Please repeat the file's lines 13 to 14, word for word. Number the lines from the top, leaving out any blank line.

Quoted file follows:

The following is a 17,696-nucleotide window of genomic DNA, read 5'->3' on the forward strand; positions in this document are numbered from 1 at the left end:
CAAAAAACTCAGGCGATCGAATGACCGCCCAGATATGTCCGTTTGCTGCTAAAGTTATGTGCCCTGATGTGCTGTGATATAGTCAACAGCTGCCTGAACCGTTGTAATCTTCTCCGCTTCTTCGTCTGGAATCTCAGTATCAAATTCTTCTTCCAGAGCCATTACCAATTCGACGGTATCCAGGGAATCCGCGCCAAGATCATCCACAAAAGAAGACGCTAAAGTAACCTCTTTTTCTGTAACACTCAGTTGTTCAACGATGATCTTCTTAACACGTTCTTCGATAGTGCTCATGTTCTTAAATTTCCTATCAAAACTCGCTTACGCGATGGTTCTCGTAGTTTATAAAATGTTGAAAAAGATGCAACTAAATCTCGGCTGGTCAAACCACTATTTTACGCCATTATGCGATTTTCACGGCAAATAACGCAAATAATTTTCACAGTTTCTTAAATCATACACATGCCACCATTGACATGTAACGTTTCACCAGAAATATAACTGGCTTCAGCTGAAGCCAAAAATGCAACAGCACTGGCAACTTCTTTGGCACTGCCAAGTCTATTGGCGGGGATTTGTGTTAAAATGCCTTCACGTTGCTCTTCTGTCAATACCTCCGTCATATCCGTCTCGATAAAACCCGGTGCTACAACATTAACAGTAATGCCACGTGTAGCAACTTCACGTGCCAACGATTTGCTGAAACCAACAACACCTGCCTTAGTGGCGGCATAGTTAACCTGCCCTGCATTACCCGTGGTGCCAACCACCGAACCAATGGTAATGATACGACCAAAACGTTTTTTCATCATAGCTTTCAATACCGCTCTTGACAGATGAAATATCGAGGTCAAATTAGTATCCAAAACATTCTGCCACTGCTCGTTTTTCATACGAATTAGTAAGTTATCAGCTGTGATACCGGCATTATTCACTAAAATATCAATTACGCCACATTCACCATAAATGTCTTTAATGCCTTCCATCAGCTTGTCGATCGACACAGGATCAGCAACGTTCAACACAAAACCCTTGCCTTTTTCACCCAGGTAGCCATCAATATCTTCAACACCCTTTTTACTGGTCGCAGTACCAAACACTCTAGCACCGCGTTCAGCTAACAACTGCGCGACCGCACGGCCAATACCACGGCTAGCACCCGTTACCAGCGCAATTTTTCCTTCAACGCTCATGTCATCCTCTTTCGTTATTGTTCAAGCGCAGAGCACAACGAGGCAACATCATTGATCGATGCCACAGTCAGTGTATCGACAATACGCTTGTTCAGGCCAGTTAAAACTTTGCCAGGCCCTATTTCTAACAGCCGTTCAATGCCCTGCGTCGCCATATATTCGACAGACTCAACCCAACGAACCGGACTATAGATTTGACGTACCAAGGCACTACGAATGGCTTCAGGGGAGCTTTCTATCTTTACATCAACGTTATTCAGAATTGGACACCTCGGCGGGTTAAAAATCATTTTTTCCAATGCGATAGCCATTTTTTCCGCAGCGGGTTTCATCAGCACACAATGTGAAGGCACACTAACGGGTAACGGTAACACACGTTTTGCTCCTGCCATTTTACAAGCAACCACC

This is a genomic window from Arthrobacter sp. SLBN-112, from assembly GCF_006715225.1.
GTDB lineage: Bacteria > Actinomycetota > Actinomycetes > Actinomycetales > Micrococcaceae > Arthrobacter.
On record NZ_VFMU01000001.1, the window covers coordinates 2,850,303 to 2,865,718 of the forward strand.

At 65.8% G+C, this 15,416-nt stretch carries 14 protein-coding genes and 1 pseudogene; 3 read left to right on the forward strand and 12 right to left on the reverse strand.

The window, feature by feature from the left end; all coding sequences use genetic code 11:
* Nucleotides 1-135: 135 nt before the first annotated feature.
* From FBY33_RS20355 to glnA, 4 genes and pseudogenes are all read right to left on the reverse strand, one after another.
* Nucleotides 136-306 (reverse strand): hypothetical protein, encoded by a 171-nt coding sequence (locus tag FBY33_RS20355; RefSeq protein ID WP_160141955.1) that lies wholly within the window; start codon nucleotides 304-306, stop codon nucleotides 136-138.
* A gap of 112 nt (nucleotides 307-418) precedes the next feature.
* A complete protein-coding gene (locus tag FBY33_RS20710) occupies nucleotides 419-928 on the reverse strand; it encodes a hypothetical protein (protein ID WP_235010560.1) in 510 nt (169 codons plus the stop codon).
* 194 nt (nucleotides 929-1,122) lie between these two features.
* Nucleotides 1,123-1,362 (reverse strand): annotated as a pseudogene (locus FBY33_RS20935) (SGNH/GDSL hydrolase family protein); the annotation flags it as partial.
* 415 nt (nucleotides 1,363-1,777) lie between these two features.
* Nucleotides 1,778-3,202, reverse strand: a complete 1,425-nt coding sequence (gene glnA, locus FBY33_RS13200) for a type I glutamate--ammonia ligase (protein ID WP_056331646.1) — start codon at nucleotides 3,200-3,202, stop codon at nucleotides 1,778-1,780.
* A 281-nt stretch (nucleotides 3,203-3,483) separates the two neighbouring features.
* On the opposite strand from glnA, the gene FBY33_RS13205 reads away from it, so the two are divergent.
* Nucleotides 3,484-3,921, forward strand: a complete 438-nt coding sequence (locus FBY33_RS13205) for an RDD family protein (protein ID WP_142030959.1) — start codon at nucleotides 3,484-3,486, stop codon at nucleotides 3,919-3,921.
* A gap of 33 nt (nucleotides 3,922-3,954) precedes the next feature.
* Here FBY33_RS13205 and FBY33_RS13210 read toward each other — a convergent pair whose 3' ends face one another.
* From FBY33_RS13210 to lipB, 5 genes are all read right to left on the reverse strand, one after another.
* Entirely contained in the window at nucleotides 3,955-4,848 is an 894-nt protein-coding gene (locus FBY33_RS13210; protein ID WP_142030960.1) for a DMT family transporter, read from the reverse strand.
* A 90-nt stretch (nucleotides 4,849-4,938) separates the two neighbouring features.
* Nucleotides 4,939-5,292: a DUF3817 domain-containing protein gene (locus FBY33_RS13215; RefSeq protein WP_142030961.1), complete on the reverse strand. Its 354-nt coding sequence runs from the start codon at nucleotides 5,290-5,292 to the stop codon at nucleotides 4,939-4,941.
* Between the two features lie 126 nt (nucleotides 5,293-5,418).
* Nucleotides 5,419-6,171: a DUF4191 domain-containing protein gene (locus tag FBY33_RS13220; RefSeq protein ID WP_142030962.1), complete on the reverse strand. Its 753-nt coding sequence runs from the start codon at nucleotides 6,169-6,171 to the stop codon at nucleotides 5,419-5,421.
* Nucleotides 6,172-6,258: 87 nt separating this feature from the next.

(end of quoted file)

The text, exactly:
* 194 nt (nucleotides 929-1,122) lie between these two features.
* Nucleotides 1,123-1,362 (reverse strand): annotated as a pseudogene (locus FBY33_RS20935) (SGNH/GDSL hydrolase family protein); the annotation flags it as partial.